I distinctly remember Trampled By Turtles‘ “Midnight on the Interstate” playing on a late night drive last winter and thinking I’m living in a movie. These rare yet perfect moments are why I have such a strong appreciation for a great film score or soundtrack. Often when I’m watching a television show or film, I’m struck by the music in the background and immediately want to find out the name and artist of the song.
These days, blockbuster trilogies like Twlight and The Hunger Games have immensely popular artists vying to make it onto their soundtracks. While such artists often create great songs, they don’t necessarily speak to the heart of the film. The Catching Fire album is good, but none of the songs are actually in the film. The soundtrack is more of a companion to the film. For me, a noteworthy movie soundtrack is a compilation of hand picked songs that perfectly fit a given moment or feeling being portrayed on screen.
I had this exact feeling when I saw The Way Way Back. It’s a delightful coming of age movie set over the course of one very influential summer. The eclectic soundtrack includes the likes of Mr. Mister, Ben Kweller, INXS, and the Apache Relay and each track truly enhances the story line.
Another new film with a striking soundtrack is 12 Years a Slave, the true story of Solomon Northup, a free man (and musician) kidnapped and sold into slavery. Based on interviews, many of the artists on the soundtrack (including John Legend, Gary Clark Jr., Chris Cornell and Alabama Shakes) wrote or chose the songs after seeing the film firsthand. They allowed the story of the film to speak to them, and in turn they came together to create a deeply powerful album.
Sometimes the musical score can have an even greater emotional impact because it is the underlying yet driving force of the film. The score is created specifically for the action or drama, and if that music falls flat it can directly affect how you feel about the movie. This was especially evident when I saw Home Alone with the Cleveland Orchestra back in December. The Orchestra performed the score live (they even played the 20th century fox theme) and it was enchanting.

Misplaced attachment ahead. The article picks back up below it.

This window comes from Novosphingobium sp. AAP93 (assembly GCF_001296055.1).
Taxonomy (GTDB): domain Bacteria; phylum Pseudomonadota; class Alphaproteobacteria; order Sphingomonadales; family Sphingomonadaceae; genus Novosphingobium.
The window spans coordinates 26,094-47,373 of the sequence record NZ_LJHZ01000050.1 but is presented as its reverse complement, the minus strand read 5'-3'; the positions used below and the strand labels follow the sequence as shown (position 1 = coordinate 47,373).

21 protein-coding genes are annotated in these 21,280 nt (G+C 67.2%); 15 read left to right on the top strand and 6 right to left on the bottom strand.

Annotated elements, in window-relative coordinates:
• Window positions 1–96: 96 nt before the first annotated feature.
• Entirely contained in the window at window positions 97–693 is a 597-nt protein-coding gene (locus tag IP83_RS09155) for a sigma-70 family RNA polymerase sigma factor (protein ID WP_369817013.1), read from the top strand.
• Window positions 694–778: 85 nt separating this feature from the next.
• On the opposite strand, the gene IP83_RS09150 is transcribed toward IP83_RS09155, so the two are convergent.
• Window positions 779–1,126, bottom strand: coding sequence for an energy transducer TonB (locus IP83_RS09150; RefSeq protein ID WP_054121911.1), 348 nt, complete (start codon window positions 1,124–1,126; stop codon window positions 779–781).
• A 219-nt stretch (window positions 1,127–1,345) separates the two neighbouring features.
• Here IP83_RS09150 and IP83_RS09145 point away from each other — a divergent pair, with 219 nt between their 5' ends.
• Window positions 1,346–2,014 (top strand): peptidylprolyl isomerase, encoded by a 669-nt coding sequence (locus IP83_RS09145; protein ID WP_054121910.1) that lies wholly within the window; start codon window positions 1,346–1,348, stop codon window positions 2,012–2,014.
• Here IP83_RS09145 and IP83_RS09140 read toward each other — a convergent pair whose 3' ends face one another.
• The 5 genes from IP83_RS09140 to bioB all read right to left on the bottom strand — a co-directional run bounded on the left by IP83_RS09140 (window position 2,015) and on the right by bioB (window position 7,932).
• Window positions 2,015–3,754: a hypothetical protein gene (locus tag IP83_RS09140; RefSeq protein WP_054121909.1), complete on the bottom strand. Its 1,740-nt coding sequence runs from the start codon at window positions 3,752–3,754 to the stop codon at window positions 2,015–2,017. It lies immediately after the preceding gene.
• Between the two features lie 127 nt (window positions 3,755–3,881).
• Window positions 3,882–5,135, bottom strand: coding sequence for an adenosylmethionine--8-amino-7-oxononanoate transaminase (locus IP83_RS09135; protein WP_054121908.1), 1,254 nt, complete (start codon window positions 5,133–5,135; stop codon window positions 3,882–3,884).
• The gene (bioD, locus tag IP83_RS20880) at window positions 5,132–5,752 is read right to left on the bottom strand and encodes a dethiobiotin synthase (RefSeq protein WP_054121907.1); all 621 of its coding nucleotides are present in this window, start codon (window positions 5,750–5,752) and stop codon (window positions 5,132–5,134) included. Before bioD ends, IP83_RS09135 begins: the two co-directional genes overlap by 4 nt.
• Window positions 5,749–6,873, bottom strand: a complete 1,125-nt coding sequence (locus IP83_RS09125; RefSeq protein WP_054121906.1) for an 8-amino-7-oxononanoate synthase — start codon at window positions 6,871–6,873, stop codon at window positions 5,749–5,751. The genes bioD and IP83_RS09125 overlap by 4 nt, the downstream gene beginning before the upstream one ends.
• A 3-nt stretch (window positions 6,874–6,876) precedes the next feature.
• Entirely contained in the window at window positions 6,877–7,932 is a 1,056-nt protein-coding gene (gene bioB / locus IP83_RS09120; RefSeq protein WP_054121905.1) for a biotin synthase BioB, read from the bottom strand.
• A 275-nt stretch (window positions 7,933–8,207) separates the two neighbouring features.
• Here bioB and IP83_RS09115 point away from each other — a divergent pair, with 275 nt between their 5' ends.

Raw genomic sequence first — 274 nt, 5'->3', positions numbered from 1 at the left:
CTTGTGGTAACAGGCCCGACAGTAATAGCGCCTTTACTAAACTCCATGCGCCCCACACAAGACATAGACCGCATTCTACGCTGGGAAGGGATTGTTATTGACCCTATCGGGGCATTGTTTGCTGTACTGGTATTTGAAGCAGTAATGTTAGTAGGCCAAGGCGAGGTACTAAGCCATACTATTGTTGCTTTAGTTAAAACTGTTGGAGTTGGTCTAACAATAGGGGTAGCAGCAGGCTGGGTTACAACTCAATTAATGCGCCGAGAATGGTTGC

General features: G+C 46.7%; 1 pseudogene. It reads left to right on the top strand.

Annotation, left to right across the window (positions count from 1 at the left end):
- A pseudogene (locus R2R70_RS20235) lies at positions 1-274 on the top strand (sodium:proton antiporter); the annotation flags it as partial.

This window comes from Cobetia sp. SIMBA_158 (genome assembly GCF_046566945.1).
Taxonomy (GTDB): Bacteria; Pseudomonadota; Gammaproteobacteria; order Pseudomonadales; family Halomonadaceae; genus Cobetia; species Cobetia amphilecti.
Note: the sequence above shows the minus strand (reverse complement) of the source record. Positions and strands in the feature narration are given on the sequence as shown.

The score to Never Le Me Go, an arthouse sci-fi film, is hauntingly beautiful and often helps convey the moving story line. In the recent and wonderful French film The Intouchables, music is used to bond the two main characters and its mix of contemporary and classical pieces is truly delightful.
Over in tv land, during Grey’s Anatomy‘s heyday each episode highlighted some great music by both established and relatively new/unknown artists. I think the show sparked a soundtrack resurgence of sorts and really illustrated the importance that a great song like “Chasing Cars” by Snow Patrol can play in a pivotal scene. Indeed, it led the way for all sorts of shows from Parenthood to True Blood to create highly successful soundtracks.
Here’s an extended list of Soundtracks and Scores.
Until next time, look out for your own soundtrack moments!